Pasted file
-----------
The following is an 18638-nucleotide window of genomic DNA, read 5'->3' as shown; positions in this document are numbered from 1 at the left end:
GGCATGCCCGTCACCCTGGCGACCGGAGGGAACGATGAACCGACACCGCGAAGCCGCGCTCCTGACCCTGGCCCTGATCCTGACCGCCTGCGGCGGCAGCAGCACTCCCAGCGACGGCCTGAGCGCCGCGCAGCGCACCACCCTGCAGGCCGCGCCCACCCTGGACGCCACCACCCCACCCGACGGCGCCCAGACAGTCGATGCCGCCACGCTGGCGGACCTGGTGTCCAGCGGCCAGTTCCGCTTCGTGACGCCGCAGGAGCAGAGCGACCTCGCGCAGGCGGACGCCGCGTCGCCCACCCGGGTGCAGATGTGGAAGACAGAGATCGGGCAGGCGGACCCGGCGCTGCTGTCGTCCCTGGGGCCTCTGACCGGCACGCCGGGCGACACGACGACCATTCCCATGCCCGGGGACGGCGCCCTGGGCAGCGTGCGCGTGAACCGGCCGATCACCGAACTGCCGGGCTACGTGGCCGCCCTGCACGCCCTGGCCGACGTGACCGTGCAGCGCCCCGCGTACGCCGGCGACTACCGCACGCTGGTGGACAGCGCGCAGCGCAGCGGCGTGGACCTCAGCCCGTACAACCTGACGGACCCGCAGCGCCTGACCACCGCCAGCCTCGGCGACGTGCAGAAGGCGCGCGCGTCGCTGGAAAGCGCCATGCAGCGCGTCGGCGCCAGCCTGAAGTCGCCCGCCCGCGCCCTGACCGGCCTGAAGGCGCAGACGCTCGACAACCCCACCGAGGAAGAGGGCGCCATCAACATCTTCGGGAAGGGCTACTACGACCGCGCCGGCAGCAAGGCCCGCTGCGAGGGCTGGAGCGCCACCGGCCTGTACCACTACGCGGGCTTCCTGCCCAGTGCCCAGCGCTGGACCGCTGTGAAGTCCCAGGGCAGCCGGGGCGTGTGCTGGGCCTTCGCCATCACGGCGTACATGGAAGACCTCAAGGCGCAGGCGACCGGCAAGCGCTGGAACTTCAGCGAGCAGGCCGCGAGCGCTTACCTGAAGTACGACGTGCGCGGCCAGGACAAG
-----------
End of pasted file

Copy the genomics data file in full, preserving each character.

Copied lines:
The following is an 18638-nucleotide window of genomic DNA, read 5'->3' as shown; positions in this document are numbered from 1 at the left end:
GGCATGCCCGTCACCCTGGCGACCGGAGGGAACGATGAACCGACACCGCGAAGCCGCGCTCCTGACCCTGGCCCTGATCCTGACCGCCTGCGGCGGCAGCAGCACTCCCAGCGACGGCCTGAGCGCCGCGCAGCGCACCACCCTGCAGGCCGCGCCCACCCTGGACGCCACCACCCCACCCGACGGCGCCCAGACAGTCGATGCCGCCACGCTGGCGGACCTGGTGTCCAGCGGCCAGTTCCGCTTCGTGACGCCGCAGGAGCAGAGCGACCTCGCGCAGGCGGACGCCGCGTCGCCCACCCGGGTGCAGATGTGGAAGACAGAGATCGGGCAGGCGGACCCGGCGCTGCTGTCGTCCCTGGGGCCTCTGACCGGCACGCCGGGCGACACGACGACCATTCCCATGCCCGGGGACGGCGCCCTGGGCAGCGTGCGCGTGAACCGGCCGATCACCGAACTGCCGGGCTACGTGGCCGCCCTGCACGCCCTGGCCGACGTGACCGTGCAGCGCCCCGCGTACGCCGGCGACTACCGCACGCTGGTGGACAGCGCGCAGCGCAGCGGCGTGGACCTCAGCCCGTACAACCTGACGGACCCGCAGCGCCTGACCACCGCCAGCCTCGGCGACGTGCAGAAGGCGCGCGCGTCGCTGGAAAGCGCCATGCAGCGCGTCGGCGCCAGCCTGAAGTCGCCCGCCCGCGCCCTGACCGGCCTGAAGGCGCAGACGCTCGACAACCCCACCGAGGAAGAGGGCGCCATCAACATCTTCGGGAAGGGCTACTACGACCGCGCCGGCAGCAAGGCCCGCTGCGAGGGCTGGAGCGCCACCGGCCTGTACCACTACGCGGGCTTCCTGCCCAGTGCCCAGCGCTGGACCGCTGTGAAGTCCCAGGGCAGCCGGGGCGTGTGCTGGGCCTTCGCCATCACGGCGTACATGGAAGACCTCAAGGCGCAGGCGACCGGCAAGCGCTGGAACTTCAGCGAGCAGGCCGCGAGCGCTTACCTGAAGTACGACGTGCGCGGCCAGGACAAG